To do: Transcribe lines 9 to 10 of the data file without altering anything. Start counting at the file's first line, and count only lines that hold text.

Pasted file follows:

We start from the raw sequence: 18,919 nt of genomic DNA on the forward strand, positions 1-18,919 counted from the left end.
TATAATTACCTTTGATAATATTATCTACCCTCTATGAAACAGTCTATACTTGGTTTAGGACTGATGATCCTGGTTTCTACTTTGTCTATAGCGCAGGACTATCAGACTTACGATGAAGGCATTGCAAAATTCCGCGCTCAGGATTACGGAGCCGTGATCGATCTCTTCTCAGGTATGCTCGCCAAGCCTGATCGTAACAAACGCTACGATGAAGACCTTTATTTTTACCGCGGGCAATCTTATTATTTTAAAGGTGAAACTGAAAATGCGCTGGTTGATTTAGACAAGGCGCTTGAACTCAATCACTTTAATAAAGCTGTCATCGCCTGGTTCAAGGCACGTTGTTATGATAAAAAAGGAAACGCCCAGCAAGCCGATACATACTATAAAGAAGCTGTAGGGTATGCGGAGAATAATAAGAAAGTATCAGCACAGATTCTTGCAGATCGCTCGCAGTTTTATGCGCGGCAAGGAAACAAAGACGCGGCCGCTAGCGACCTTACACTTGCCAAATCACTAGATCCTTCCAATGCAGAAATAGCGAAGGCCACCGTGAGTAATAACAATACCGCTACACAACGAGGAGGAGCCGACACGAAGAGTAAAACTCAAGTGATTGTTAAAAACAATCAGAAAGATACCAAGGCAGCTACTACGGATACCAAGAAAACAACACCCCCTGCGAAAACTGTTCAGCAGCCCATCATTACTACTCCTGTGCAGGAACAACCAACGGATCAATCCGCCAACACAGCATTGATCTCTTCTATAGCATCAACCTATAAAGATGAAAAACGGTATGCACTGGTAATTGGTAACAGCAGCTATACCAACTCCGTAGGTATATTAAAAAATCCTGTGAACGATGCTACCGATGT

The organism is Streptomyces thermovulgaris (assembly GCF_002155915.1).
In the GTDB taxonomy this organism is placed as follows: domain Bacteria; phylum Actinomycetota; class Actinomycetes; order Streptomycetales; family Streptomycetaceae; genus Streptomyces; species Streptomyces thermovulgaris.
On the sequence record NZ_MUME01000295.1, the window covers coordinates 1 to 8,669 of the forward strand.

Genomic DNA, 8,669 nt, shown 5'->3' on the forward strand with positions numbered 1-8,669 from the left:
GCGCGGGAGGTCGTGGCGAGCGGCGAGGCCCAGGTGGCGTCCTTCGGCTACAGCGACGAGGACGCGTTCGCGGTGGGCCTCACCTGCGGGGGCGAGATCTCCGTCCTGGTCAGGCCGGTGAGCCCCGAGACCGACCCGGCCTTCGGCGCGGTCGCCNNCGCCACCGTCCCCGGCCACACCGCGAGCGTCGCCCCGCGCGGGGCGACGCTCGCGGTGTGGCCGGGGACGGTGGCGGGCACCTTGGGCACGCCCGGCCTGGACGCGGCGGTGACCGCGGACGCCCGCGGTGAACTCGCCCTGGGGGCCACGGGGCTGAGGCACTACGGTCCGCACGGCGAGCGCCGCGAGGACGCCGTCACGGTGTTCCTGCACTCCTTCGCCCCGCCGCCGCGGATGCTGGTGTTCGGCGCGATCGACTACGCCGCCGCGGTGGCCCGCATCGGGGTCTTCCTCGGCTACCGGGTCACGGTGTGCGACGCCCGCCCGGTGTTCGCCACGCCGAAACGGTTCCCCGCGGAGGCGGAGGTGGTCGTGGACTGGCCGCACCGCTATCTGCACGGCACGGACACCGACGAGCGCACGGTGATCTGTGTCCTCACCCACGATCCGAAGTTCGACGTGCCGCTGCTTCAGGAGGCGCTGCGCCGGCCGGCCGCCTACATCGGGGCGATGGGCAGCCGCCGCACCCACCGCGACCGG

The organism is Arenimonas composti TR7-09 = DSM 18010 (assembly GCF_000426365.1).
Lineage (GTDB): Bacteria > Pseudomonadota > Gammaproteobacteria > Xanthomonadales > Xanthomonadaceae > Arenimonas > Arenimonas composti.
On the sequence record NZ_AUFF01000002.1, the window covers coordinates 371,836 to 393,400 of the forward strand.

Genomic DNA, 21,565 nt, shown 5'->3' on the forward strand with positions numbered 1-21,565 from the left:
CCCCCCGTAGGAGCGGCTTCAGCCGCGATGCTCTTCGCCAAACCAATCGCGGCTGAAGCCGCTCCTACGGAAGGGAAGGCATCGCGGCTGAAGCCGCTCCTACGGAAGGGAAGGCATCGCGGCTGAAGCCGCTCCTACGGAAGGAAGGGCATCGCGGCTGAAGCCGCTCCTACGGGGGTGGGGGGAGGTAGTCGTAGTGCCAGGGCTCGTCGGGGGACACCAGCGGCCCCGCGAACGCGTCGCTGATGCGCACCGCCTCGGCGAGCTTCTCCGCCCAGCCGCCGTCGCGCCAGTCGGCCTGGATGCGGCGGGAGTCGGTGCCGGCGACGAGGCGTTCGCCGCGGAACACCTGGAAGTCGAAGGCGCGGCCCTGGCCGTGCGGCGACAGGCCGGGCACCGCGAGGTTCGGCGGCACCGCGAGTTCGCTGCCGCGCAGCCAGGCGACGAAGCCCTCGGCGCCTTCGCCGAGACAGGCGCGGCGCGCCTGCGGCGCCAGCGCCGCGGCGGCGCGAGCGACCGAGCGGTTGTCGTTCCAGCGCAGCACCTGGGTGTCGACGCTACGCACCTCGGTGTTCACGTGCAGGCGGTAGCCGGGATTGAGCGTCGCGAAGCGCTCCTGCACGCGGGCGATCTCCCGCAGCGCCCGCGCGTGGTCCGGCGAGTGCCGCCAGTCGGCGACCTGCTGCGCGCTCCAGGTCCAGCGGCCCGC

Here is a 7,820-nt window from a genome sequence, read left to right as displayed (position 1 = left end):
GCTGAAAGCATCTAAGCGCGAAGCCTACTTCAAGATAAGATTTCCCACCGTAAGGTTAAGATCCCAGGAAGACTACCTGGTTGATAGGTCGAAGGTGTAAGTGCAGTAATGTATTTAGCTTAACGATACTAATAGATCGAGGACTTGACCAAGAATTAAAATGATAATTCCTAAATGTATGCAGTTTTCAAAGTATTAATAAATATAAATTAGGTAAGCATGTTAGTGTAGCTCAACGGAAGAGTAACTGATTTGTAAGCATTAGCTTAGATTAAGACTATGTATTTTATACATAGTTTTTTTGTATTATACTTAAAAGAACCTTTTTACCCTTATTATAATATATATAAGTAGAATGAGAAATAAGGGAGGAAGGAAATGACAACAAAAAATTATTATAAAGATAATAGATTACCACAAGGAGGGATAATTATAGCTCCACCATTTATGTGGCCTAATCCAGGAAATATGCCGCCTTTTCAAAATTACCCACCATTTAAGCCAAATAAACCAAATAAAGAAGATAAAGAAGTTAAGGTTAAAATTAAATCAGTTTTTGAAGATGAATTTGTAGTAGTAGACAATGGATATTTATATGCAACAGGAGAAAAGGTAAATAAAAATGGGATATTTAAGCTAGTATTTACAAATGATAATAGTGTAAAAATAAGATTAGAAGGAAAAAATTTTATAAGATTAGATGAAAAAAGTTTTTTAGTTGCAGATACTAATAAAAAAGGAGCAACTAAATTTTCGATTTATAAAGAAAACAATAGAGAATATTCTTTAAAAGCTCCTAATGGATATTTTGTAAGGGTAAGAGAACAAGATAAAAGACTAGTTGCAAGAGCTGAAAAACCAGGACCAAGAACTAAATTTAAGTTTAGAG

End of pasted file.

Lineage (GTDB): Bacteria > Pseudomonadota > Gammaproteobacteria > Xanthomonadales > Xanthomonadaceae > Arenimonas > Arenimonas composti.
On the sequence record NZ_AUFF01000002.1, the window covers coordinates 371,836 to 393,400 of the forward strand.